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T H E K I C K S TA R T E R

P OW E R C O U P L E

A L L S TAT S A R E D A L L A S - F O R T W O R T H A N D L AT E S T A VA I L A B L E D ATA . S O U R C E : D A L L A S R E G I O N A L C H A M B E R

MELBOURNE AND JAMIE O’BANION The handsomely stylish O’Banions take the phrase “Dallas startup couple” to another level. Jamie is the brains behind BeautyBio, maker of the first at-home patented microneedling tool. Her husband, Melbourne, runs Bestow, which offers the first truly modern way to buy life insurance. Married in 2003, the entrepreneurial pair now helm two of the fastest-growing brands in their industries. They operate as a team— even calling themselves ‘MOJO’—using their individual strengths (Melbourne is very analytical while Jamie uniquely understands brands) to complement each other’s deficits. “There is a deep level of empathy and mutual respect that is built by understanding and, quite literally, living what the other is experiencing on a day-to-day basis,” they say. “It’s an enormous gift to get to have the same job in two completely different industries.”

The Little (Economic) Engine That Could Governor: “Uber is really a door opener for so many other businesses that will follow.”

U

BER’S DECISION TO BUILD ITS SECOND-LARGEST HUB IN DALLAS’

Deep Ellum neighborhood is just one indicator of the economic strength of the city. The move by Uber will generate thousands of jobs, “but even more than that, it expands Dallas’ growing reputation as a hub for innovation,” Texas Gov. Greg Abbott said recently at the State of the State Address hosted by the Dallas Regional Chamber. In his address, Abbott called Dallas “the most powerful economic region in the entire United States of America.” Uber made the announcement in August that it would create the hub at The Epic development, bringing with it 3,000 jobs. It’s a $125 million project making Dallas Uber’s second-largest hub outside of its headquarters in San Francisco. “That’s the kind of thing that other people will pay attention to and say, ‘If Uber is going to Dallas, then that’s a great place for us to go start a business,” Abbott said. “This is the kind of thing that snowballs. Uber is really a door opener for so many other businesses that will follow.” The Uber deal was enhanced by a $2.6 million grant from the Texas Enterprise Fund. And, as Dallas-Fort Worth grows, so does the state’s economy, which has been ranked by CEOs as the best in the country for doing business for 15 years straight. The state has led the nation in exports for 17 years. Abbott noted that the numbers tell the story. Dallas-Fort Worth has been adding jobs at a torrid pace and has an unemployment rate below the state average at 3.1 percent. DFW created roughly a third of the 300,000 new jobs in the state in 2019. Abbott said if Texas were a country, it would have the 10th largest economy in the world, with a gross domestic product of $1.8 trillion. Texas’ GDP is the second largest of any state and it had the fastestgrowing state GDP through the second quarter of 2019. Between 2014 to 2017, Dallas County experienced GDP growth of roughly $11.8 billion.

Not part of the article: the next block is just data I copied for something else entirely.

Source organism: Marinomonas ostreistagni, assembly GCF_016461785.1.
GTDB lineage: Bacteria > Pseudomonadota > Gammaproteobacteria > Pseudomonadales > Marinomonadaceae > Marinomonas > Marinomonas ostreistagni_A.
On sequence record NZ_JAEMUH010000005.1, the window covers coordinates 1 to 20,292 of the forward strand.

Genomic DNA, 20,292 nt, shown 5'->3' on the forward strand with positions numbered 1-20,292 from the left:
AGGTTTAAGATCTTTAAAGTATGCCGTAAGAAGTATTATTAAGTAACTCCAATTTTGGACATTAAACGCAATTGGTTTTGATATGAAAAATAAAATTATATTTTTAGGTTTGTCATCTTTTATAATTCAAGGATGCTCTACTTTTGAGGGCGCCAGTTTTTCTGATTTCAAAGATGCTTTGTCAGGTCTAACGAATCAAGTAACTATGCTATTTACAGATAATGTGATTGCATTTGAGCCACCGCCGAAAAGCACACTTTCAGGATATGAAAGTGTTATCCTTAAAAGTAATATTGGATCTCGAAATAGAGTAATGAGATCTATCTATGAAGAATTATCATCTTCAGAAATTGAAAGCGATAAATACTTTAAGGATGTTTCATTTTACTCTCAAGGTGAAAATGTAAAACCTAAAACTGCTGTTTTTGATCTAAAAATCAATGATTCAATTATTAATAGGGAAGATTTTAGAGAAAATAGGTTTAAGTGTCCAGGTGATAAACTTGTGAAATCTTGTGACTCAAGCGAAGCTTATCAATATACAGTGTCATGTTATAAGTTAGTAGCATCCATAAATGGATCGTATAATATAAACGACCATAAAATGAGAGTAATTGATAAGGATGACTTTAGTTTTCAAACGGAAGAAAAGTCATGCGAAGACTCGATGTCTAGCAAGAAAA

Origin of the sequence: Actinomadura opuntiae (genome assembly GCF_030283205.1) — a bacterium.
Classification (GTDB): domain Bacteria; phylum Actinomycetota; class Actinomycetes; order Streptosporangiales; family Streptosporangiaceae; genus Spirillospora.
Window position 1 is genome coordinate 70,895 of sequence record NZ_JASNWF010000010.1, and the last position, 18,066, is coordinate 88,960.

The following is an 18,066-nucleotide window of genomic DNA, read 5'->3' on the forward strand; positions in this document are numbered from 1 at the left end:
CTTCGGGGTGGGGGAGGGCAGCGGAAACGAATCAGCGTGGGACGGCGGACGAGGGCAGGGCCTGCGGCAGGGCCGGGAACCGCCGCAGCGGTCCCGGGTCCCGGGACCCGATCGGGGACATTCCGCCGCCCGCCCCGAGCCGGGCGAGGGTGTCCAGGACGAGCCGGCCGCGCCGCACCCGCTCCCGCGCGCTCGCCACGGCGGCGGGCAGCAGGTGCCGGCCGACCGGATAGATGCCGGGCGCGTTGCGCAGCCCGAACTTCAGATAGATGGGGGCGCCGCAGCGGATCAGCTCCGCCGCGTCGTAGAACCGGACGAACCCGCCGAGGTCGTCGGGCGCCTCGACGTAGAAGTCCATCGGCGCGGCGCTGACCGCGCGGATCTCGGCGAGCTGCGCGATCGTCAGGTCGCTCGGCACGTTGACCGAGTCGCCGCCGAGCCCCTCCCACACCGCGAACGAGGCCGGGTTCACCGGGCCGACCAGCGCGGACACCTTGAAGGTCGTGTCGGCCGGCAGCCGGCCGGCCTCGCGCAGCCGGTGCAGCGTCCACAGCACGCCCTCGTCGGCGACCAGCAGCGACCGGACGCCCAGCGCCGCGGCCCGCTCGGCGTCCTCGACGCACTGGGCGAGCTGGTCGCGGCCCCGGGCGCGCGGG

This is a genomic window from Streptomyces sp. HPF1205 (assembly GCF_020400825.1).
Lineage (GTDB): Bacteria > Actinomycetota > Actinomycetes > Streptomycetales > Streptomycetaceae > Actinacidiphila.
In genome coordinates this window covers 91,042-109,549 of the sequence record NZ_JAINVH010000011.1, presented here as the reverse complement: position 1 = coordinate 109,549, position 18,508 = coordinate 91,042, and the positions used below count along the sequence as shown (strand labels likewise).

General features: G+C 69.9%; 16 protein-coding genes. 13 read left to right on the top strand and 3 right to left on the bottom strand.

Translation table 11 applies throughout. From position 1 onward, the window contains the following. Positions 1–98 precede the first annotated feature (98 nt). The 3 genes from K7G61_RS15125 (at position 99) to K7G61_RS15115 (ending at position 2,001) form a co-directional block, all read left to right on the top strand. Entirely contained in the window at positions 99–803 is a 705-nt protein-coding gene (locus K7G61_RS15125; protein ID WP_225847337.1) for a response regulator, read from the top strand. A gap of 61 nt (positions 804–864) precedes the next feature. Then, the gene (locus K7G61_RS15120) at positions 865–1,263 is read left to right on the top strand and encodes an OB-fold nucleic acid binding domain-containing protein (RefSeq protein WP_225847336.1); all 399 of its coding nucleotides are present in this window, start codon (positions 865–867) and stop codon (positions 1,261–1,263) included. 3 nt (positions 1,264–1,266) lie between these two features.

INNOVATION BY THE NUMBERS

Dallas-Fort Worth ranks highly in categories that show why North Texas is a hub for innovation.

No. 1

Total job growth in U.S. (2019) Bureau of Labor Statistics

No. 3

Ranking among U.S. metros for number of Fortune 500 companies: 23 (2019) Fortune

No. 13

World ranking among top 500 cities for innovation (2018) 2thinknow

3

Number of R-1 top-tier research universities in North Texas: UT Arlington, UT Dallas, University of North Texas (2019) Carnegie Classification of Institutions of Higher Education

900,000

The number of jobs added in the Dallas metro area (2010-2019) BLS

—Lance Murray

INNOCITY OPENS SHOP Dallas Innovation Alliance co-founders launch commercial smart city consultancy.

Dallas Innovation Alliance co-founders Trey Bowles and Jennifer Sanders recently launched InnoCity Partners (ICP), a consultancy based on designing, planning, and implementing smart city programs for clients in the public and private sectors, real estate, and campus environments.

InnoCity differs from DIA in its goals and scope. InnoCity is a client-based commercial enterprise, while DIA is a geographically centered nonprofit public-private partnership. Bowles and Sanders are bringing their experience from DIA to InnoCity in areas like objective alignment,

asset mapping, setting clear KPIs, and driving value through effective relationships and contractual structures. Bowles says ICP allows the duo to transfer their market-leading experience and reputation built over several years into this new organization.

InnoCity co-founders Jennifer Sanders and Trey Bowles

D A L L A S I N N O V AT E S . C O M

13

Profile for Dallas Regional Chamber Publications

Dallas Innovates 2020  

The Future is Here. The People and Companies You Need to Know in Dallas-Fort Worth.

Dallas Innovates 2020  

The Future is Here. The People and Companies You Need to Know in Dallas-Fort Worth.